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Health Law and Policy Commons

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Articles 1 - 3 of 3

Full-Text Articles in Health Law and Policy

Tax, Class, Women, And Elder Care, Nancy E. Shurtz Sep 2019

Tax, Class, Women, And Elder Care, Nancy E. Shurtz

Seattle University Law Review

As the fastest-growing urban area in the United States—and due to its emerging national influence in commercial real estate development and leasing through transformational transactions such as Amazon’s recently completed national HQ2 search—the City of Seattle and related Washington State laws addressing the use of dual agency in commercial transactions present a unique backdrop for examining the findings and recommendations from a 2014 commercial real estate conflicts of interest research study and attendant report, described below, more than four years after its publication. In November 2014, a published research study report made a number of key observations ...


Humanizing Work Requirements For Safety Net Programs, Mary Leto Pareja Sep 2019

Humanizing Work Requirements For Safety Net Programs, Mary Leto Pareja

Pace Law Review

This Article explores the political and policy appeal of work requirements for public benefit programs and concludes that inclusion of such requirements can be a reasonable design choice, but not in their current form. This Article’s proposals attempt to humanize these highly controversial work requirements while acknowledging the equity concerns they are designed to address. Drawing on expansive definitions of “work” found in guidance published by the Centers for Medicare and Medicaid (“CMS”) and in various state waiver applications, this Article proposes that work requirements be approved for Medicaid (as well as other benefit programs) only if they encompass ...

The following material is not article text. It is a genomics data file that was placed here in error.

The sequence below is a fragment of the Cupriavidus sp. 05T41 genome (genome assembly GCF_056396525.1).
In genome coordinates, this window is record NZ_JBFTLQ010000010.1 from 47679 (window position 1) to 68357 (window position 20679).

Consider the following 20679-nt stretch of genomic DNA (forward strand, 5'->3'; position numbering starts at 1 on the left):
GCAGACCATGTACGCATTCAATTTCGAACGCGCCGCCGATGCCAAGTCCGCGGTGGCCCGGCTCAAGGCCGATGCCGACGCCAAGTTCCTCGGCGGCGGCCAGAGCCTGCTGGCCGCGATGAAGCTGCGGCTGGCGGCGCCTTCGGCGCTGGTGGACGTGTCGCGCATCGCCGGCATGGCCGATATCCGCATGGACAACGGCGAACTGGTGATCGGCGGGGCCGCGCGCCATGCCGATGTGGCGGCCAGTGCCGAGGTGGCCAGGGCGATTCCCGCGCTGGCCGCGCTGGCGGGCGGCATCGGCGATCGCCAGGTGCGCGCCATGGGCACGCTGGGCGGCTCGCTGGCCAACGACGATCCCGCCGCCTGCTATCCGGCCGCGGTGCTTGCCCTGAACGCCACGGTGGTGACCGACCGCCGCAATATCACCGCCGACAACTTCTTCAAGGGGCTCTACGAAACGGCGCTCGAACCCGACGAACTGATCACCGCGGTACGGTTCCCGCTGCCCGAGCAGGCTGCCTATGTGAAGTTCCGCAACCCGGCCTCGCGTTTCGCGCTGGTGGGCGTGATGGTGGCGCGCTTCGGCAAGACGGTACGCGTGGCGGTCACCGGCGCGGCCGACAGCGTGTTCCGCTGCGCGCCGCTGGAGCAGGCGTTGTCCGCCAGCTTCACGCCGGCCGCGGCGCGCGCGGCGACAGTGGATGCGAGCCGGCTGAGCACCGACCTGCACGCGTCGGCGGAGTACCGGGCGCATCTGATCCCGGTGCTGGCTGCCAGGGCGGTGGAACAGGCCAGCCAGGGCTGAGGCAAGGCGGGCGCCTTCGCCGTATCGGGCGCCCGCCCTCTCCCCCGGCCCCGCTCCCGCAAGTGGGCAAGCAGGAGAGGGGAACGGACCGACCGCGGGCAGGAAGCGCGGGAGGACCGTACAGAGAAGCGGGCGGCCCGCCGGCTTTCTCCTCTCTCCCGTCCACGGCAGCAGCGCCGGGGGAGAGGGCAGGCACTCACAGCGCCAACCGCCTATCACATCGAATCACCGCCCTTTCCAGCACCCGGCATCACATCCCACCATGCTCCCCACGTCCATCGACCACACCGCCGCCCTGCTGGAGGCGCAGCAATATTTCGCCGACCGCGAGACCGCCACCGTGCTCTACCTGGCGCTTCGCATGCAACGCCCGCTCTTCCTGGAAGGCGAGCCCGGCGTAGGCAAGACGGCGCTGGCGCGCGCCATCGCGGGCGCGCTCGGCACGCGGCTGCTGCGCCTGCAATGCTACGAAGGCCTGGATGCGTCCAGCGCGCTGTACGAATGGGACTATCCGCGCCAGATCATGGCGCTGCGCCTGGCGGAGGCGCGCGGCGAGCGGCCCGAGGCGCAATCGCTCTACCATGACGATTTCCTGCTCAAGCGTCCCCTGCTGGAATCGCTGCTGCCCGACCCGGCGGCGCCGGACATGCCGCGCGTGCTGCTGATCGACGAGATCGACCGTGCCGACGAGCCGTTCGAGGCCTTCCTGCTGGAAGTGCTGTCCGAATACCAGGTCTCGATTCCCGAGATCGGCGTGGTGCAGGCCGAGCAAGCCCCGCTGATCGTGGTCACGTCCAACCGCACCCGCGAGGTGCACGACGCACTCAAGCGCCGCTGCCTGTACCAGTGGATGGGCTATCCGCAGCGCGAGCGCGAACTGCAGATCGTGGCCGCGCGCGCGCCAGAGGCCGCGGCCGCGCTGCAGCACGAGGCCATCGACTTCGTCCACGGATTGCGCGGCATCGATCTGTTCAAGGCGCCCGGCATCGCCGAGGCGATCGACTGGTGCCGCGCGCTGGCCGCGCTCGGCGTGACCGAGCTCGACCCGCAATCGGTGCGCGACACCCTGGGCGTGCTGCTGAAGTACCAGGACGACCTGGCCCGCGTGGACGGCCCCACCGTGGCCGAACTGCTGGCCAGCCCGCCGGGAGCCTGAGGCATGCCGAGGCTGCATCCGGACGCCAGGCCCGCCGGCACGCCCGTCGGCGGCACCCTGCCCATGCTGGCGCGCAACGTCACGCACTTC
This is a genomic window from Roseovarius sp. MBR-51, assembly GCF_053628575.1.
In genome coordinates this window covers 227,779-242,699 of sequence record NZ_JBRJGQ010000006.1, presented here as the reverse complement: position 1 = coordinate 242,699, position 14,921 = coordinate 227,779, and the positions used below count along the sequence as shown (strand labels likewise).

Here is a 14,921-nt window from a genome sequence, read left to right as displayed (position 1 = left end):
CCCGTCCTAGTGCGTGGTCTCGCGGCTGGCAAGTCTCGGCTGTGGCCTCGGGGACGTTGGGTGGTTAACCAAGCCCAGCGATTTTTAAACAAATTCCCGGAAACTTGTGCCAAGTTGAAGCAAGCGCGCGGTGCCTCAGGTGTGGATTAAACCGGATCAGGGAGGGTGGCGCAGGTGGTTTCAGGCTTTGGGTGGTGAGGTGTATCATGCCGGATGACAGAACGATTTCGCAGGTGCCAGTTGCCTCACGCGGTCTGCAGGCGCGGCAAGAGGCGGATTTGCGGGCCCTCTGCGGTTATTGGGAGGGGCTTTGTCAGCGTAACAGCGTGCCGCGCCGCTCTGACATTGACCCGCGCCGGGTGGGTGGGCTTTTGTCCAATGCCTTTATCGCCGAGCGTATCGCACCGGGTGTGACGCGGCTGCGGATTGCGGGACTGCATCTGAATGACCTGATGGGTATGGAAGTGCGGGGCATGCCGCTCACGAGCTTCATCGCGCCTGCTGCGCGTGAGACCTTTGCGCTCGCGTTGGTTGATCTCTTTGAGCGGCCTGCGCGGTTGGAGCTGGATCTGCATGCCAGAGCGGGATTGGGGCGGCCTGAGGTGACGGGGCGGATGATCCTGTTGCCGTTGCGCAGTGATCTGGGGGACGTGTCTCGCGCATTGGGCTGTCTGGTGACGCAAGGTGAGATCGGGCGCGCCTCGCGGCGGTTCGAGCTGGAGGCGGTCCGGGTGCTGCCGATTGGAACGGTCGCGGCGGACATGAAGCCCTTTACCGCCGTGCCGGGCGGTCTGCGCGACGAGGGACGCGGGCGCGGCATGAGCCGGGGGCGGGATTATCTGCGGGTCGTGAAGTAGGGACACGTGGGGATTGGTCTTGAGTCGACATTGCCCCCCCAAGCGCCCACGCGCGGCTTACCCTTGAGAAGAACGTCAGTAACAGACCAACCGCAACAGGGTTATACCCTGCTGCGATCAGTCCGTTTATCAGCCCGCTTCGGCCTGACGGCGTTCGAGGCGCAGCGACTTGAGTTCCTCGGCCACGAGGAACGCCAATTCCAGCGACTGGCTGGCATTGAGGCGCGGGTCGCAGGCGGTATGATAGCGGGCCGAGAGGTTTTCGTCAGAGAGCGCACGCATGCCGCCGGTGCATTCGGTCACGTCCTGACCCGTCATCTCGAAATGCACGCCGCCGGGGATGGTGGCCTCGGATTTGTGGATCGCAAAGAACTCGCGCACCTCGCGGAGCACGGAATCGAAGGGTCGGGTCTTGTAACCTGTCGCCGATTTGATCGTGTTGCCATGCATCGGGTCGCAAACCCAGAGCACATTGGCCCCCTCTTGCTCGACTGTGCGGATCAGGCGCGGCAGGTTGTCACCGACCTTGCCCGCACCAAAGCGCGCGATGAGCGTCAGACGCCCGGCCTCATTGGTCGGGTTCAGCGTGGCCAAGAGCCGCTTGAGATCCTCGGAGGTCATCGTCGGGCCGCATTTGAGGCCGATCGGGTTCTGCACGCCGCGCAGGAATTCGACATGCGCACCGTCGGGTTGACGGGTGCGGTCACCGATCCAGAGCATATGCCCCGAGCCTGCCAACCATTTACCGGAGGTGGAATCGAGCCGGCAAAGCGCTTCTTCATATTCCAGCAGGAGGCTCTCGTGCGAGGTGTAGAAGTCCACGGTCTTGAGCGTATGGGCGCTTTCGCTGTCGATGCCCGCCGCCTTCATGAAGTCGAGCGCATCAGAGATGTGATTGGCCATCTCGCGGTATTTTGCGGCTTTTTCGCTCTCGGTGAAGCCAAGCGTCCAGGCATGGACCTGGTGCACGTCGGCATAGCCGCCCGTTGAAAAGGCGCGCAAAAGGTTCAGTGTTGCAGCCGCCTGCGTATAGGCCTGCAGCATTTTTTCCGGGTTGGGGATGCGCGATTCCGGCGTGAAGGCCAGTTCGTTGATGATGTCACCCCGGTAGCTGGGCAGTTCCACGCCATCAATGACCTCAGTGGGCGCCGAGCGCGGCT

Threats To Medicaid And Health Equity Intersection, Mary Crossley Jan 2019

Threats To Medicaid And Health Equity Intersection, Mary Crossley

Saint Louis University Journal of Health Law & Policy

The year 2017 proved politically tumultuous in the U.S. on many fronts, but perhaps none more so than health care. For enrollees in the Medicaid program, it was a “year of living precariously.” Long-promised Republican efforts to repeal the Affordable Care Act also took aim at Medicaid, with proposals to fundamentally restructure the program and drastically cut its federal funding. These proposals provoked pushback from multiple fronts, including formal opposition from groups representing people with disabilities and people of color and individual protesters. Opposition by these groups should not have surprised the proponents of “reforming” Medicaid. Both people of ...